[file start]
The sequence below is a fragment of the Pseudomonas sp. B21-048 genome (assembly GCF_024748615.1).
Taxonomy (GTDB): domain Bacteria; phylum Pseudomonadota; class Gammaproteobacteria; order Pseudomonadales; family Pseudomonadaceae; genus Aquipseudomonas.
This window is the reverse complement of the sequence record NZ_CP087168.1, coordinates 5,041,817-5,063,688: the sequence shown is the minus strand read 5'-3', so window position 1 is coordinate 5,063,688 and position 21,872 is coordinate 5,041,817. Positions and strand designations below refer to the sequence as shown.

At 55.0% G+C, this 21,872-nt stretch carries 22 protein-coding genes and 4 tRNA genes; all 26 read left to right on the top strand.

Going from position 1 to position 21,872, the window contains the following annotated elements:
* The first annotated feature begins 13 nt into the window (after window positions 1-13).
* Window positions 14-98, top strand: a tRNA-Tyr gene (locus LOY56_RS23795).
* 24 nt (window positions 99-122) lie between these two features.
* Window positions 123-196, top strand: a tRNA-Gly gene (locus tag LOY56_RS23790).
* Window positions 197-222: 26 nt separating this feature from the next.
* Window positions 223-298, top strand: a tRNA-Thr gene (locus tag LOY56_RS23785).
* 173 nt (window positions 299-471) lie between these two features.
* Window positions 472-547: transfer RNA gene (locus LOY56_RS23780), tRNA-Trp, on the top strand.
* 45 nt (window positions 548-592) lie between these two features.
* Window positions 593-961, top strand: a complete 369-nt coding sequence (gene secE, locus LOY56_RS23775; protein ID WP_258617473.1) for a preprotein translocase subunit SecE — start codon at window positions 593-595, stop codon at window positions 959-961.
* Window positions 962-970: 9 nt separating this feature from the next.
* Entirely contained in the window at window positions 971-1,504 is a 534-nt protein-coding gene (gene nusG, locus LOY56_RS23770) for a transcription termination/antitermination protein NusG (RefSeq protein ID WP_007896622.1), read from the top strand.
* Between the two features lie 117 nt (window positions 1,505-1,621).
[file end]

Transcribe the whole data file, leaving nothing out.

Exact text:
The sequence below is a fragment of the Pseudomonas sp. B21-048 genome (assembly GCF_024748615.1).
Taxonomy (GTDB): domain Bacteria; phylum Pseudomonadota; class Gammaproteobacteria; order Pseudomonadales; family Pseudomonadaceae; genus Aquipseudomonas.
This window is the reverse complement of the sequence record NZ_CP087168.1, coordinates 5,041,817-5,063,688: the sequence shown is the minus strand read 5'-3', so window position 1 is coordinate 5,063,688 and position 21,872 is coordinate 5,041,817. Positions and strand designations below refer to the sequence as shown.

At 55.0% G+C, this 21,872-nt stretch carries 22 protein-coding genes and 4 tRNA genes; all 26 read left to right on the top strand.

Going from position 1 to position 21,872, the window contains the following annotated elements:
* The first annotated feature begins 13 nt into the window (after window positions 1-13).
* Window positions 14-98, top strand: a tRNA-Tyr gene (locus LOY56_RS23795).
* 24 nt (window positions 99-122) lie between these two features.
* Window positions 123-196, top strand: a tRNA-Gly gene (locus tag LOY56_RS23790).
* Window positions 197-222: 26 nt separating this feature from the next.
* Window positions 223-298, top strand: a tRNA-Thr gene (locus tag LOY56_RS23785).
* 173 nt (window positions 299-471) lie between these two features.
* Window positions 472-547: transfer RNA gene (locus LOY56_RS23780), tRNA-Trp, on the top strand.
* 45 nt (window positions 548-592) lie between these two features.
* Window positions 593-961, top strand: a complete 369-nt coding sequence (gene secE, locus LOY56_RS23775; protein ID WP_258617473.1) for a preprotein translocase subunit SecE — start codon at window positions 593-595, stop codon at window positions 959-961.
* Window positions 962-970: 9 nt separating this feature from the next.
* Entirely contained in the window at window positions 971-1,504 is a 534-nt protein-coding gene (gene nusG, locus LOY56_RS23770) for a transcription termination/antitermination protein NusG (RefSeq protein ID WP_007896622.1), read from the top strand.
* Between the two features lie 117 nt (window positions 1,505-1,621).